Smart Systems Without Rocket Science: Q&A With Fair Isaac's James Taylor - InformationWeek

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Smart Systems Without Rocket Science: Q&A With Fair Isaac's James Taylor

Most information systems are needlessly dumb, relying too much on people for the decision-making power. In the just-published book "Smart (Enough) Systems," coauthors James Taylor and Neil Raden argue that you don't need highfalutin genetic algorithms and thinking machines to get to a more intelligent, automated approach. In this interview, Taylor, a vice president at Fair Isaac, makes the case that proven technologies including predictive analytics and business rules management systems are smar

J Taylor James Taylor
"Smart (Enough) Systems" suggests that technologies are available for more intelligent IT systems but that thinking has to change. Can you explain?

The point is to focus on decision making and to think about it as something you can automate. Decisions are different and require a new mindset. For instance, there's something we call "adaptive control," which is the idea that one of the challenges with decisions is that they're not static. How you make decisions evolves over time, yet most people, when they think about information systems, think of maintenance as a bad thing. People constantly think about ways to make better decisions as they learn about their environment and then their environment changes as business conditions and regulations change. You need to have a different attitude toward code that implements decisions because maintenance is not a bad thing in this case; it's inevitable and good because it means you can improve the decision over time.

Two of the technologies you point to are predictive analytics and business rules management systems and you say they're headed mainstream. What's the evidence of that?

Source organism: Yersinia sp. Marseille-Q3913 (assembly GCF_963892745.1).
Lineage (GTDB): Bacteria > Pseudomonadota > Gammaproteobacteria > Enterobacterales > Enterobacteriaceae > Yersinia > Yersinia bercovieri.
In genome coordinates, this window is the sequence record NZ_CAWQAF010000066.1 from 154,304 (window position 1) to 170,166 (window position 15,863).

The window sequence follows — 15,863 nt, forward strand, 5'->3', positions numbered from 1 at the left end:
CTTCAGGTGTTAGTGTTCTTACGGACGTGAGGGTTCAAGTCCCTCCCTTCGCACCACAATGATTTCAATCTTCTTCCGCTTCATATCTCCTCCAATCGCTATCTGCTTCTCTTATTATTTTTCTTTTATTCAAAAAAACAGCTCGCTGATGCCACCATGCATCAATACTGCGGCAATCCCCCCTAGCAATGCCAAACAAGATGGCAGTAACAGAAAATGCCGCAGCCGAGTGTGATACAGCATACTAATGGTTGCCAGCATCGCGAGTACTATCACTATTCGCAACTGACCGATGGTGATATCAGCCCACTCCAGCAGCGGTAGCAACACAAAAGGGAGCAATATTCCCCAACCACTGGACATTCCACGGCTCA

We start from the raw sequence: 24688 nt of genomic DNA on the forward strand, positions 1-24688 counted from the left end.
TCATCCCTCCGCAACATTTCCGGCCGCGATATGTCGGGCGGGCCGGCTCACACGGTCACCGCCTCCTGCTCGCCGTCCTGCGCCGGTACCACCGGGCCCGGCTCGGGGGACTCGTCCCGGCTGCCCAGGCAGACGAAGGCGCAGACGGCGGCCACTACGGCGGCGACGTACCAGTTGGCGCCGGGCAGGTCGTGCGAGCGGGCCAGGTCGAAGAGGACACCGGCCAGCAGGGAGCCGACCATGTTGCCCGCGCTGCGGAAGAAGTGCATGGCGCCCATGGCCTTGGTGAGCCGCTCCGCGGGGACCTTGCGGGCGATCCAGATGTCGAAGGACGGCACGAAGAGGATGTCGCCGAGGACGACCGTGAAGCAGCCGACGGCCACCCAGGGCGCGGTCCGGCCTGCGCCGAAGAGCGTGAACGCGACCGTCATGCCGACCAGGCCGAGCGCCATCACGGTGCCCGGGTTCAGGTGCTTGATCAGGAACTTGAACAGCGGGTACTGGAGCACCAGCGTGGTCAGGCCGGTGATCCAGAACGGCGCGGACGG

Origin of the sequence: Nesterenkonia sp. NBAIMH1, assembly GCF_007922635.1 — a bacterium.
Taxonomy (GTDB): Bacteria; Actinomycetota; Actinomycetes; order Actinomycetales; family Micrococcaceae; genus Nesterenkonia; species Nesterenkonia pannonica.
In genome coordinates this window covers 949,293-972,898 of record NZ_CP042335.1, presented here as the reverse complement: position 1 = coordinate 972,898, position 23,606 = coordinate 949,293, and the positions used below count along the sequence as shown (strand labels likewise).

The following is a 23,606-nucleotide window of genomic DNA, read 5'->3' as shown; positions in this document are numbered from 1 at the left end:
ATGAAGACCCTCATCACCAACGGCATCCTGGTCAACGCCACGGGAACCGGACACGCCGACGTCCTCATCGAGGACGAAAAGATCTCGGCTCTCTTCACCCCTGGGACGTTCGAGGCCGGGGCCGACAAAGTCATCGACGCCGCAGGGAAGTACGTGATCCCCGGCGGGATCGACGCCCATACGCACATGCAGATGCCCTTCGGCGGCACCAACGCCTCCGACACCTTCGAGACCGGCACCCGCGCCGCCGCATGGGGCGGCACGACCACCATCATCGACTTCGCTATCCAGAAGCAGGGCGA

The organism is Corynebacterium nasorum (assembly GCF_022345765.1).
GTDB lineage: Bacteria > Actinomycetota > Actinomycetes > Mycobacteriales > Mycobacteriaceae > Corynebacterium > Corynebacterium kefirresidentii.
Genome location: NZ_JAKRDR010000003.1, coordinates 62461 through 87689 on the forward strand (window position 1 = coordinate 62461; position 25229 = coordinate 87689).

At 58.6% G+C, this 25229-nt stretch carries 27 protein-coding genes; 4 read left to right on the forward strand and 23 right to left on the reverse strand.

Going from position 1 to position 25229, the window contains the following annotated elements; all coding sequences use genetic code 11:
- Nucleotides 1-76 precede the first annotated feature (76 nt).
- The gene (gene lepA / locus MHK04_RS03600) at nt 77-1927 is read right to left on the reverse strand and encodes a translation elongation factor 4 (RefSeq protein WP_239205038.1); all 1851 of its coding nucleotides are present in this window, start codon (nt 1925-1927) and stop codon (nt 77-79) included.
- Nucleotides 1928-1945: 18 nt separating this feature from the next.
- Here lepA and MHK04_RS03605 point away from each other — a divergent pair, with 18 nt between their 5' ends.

If you follow the discussions around business process management (BPM), for instance, there's a lot more talk about business rules as a complementary peer technology rather than as just part of the process engine. There's a lot more talk about predictive analytics as well, and it's moving away from just "predictive reporting" to actually embedding the prediction into applications to drive better decisions.

We're still at the stage where most organizations are adopting these technologies because they have one particular problem that really justifies the investment, but once it's adopted it quickly spreads. One of the biggest growth areas has been in insurance, which in the last couple of years has adopted rules and analytics in underwriting, claims and marketing, and much smaller insurance companies are investing because the big players at the top of the market have made life so difficult. For the smaller firms it's a make-or-break proposition. If they can't get their underwriting process to be competitive, it almost doesn't matter what else they do.

Part of the growth question is who's driving adoption at the top of the industry? Entertainment and leisure companies are investing because they're scared about what Harrahs is doing with the technology. Large telcos are embracing rules for CRM applications, so the smaller companies are following along. It requires a certain amount of fear to drive adoption, quite frankly, and we're seeing that fear as big players get onboard.

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